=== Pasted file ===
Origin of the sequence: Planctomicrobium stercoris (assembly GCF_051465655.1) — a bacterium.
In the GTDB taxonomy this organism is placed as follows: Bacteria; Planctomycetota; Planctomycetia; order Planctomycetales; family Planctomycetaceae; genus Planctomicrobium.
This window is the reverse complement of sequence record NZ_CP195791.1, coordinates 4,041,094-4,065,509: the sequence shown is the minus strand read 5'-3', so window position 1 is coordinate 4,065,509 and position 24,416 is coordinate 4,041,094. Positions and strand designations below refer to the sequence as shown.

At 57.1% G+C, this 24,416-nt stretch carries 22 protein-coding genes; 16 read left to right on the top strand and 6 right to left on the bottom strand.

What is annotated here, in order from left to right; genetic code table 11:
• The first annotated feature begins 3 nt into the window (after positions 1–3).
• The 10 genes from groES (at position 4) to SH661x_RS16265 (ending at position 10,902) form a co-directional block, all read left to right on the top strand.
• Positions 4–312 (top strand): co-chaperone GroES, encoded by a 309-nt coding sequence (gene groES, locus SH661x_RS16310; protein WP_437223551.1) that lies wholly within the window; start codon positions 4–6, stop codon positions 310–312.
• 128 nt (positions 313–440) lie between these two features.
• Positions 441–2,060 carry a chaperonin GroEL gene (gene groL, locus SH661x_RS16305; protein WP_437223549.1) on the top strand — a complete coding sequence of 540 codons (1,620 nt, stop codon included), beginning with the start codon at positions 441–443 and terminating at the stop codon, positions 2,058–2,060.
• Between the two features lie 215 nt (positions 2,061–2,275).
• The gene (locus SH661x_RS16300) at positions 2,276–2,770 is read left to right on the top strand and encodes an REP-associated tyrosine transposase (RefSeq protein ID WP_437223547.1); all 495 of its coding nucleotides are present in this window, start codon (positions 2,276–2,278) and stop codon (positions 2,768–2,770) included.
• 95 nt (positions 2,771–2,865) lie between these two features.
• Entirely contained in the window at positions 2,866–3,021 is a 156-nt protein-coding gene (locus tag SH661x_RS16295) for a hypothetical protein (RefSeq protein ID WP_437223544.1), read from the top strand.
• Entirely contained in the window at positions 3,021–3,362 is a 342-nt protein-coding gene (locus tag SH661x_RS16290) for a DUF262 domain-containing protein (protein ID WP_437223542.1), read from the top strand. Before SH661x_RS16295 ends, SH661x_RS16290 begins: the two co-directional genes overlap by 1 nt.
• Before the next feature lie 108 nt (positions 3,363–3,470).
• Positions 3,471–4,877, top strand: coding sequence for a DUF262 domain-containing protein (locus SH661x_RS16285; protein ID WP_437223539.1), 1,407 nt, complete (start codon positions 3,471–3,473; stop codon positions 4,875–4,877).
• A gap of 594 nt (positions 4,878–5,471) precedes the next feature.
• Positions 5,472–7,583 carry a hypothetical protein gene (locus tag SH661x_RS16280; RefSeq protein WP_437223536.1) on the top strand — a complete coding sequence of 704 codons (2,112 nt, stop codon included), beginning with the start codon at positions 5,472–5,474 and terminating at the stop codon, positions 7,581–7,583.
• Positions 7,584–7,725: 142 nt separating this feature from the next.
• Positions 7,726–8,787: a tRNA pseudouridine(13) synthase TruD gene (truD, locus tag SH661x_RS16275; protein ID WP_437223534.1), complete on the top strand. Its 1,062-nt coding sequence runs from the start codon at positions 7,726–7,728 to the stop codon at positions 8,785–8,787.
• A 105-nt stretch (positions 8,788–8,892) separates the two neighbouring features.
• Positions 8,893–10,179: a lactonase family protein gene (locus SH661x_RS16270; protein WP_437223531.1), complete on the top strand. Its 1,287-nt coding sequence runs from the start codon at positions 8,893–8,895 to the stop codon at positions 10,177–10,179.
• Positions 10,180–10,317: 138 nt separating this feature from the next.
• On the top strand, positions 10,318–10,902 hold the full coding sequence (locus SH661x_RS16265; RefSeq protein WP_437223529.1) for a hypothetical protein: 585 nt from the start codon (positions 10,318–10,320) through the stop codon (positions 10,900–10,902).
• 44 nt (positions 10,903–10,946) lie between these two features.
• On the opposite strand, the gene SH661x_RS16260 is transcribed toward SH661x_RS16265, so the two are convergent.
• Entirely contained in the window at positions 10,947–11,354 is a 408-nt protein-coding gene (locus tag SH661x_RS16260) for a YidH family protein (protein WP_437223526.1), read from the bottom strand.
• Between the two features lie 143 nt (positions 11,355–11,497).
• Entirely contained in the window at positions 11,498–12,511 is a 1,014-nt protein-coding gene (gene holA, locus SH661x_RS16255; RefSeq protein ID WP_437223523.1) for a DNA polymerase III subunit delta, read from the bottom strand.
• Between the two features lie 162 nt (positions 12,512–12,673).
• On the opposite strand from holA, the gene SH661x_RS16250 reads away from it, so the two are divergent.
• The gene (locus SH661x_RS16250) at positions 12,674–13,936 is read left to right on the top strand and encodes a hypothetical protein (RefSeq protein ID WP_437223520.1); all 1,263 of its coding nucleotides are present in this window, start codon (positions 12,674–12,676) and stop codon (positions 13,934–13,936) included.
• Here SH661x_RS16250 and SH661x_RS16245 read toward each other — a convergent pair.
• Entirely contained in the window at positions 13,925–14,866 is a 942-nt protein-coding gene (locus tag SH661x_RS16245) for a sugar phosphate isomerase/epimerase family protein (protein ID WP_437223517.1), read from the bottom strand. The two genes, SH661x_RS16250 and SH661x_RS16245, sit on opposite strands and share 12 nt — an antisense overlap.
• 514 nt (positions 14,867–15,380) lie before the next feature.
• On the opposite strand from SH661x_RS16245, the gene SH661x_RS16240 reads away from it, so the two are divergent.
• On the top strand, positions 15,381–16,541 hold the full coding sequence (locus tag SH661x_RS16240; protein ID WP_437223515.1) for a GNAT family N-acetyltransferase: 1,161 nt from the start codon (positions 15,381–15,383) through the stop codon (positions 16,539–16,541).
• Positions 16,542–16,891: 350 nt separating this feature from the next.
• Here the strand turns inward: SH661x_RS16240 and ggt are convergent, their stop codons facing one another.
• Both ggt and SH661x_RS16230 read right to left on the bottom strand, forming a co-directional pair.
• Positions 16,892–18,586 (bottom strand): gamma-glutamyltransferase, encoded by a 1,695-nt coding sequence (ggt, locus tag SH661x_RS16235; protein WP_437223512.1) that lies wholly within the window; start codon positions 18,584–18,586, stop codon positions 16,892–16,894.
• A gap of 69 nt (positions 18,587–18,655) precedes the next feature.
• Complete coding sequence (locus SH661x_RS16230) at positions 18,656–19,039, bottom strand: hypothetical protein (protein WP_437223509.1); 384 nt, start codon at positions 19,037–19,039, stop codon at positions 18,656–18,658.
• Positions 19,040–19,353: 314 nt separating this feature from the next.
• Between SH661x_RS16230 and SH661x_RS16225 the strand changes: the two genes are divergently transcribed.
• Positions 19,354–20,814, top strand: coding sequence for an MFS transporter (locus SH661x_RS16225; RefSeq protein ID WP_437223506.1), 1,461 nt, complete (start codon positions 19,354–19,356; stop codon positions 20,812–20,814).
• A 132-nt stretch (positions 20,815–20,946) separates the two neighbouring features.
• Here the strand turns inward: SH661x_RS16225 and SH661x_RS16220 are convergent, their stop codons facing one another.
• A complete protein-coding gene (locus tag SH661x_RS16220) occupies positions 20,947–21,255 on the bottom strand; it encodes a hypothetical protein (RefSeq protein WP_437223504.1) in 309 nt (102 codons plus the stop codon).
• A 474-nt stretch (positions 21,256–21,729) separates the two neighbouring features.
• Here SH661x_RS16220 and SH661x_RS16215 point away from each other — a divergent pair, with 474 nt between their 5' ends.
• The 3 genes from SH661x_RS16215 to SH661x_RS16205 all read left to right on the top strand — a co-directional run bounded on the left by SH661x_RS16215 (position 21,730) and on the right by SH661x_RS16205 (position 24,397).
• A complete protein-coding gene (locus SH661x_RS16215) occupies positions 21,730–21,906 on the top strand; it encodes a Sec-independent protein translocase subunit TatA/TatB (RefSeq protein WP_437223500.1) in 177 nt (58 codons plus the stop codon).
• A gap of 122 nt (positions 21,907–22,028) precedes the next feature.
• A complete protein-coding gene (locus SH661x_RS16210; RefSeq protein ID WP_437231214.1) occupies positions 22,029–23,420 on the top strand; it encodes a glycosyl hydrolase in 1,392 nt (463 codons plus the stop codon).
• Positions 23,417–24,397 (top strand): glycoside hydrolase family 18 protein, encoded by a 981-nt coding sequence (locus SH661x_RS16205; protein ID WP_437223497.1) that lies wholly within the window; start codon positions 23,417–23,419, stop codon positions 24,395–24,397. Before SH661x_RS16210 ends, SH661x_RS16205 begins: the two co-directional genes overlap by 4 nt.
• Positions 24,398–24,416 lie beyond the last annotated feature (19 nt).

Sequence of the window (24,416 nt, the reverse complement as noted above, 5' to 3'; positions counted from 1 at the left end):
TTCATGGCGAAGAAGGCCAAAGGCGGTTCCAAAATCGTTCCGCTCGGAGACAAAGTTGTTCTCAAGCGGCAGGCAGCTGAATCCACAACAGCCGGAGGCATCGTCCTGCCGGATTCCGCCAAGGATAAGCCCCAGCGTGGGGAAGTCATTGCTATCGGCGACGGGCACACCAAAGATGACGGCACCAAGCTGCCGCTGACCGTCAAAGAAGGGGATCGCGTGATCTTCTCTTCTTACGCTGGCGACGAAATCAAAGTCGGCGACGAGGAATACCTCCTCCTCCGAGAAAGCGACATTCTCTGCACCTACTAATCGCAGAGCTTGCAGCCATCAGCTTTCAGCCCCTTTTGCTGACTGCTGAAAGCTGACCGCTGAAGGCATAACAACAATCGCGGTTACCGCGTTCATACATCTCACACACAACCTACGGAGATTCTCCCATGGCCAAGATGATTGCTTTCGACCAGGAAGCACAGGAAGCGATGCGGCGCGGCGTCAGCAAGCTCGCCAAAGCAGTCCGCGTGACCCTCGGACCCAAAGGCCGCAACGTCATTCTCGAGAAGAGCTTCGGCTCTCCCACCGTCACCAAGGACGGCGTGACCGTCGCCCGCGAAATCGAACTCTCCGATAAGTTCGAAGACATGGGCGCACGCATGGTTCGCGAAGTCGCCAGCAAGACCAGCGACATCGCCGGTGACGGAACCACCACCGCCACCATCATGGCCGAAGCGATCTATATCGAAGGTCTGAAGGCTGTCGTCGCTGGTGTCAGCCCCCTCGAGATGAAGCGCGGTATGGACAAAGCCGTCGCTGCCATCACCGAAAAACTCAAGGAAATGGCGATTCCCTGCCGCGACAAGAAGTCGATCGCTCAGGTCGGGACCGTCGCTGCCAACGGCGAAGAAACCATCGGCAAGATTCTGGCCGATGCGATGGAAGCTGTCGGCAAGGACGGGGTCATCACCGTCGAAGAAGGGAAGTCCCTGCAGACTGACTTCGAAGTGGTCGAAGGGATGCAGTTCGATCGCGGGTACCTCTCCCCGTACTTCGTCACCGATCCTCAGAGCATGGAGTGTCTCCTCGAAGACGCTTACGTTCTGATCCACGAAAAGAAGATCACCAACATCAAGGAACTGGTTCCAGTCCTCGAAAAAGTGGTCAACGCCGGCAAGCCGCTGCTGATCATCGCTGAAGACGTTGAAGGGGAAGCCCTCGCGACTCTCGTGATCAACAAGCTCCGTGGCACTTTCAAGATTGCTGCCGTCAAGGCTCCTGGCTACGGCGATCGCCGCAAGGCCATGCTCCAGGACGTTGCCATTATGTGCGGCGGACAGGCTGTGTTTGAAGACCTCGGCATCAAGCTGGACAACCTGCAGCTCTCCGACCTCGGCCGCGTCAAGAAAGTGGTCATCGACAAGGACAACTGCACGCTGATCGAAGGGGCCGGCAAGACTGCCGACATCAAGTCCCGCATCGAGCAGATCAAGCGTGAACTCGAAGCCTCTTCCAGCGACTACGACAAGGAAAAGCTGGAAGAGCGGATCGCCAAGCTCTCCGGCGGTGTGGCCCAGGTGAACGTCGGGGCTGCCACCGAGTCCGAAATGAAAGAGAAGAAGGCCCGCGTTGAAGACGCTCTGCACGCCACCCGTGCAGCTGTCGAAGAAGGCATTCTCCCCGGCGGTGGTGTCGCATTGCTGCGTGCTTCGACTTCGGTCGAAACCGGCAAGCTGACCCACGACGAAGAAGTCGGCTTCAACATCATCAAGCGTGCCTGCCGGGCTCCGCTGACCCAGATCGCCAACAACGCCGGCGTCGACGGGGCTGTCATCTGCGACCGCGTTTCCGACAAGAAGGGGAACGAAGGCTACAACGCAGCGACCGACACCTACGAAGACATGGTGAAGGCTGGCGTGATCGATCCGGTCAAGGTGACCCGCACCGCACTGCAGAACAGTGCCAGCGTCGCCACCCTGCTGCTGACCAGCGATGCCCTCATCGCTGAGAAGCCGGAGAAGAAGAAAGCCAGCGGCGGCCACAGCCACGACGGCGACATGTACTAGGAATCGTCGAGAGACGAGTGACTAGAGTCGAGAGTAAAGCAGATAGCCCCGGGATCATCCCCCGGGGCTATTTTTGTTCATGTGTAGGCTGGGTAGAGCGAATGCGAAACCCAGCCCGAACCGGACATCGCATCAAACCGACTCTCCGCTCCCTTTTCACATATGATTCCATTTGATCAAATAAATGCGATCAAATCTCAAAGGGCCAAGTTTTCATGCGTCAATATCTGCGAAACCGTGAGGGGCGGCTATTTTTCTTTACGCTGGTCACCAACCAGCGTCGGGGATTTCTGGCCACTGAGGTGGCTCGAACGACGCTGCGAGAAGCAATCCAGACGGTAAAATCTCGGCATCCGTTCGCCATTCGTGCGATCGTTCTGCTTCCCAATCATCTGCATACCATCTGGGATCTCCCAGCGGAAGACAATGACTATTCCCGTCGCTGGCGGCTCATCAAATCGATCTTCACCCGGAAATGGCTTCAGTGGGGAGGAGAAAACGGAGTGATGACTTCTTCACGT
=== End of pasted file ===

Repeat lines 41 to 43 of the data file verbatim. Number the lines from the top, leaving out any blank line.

• Both ggt and SH661x_RS16230 read right to left on the bottom strand, forming a co-directional pair.
• Positions 16,892–18,586 (bottom strand): gamma-glutamyltransferase, encoded by a 1,695-nt coding sequence (ggt, locus tag SH661x_RS16235; protein WP_437223512.1) that lies wholly within the window; start codon positions 18,584–18,586, stop codon positions 16,892–16,894.
• A gap of 69 nt (positions 18,587–18,655) precedes the next feature.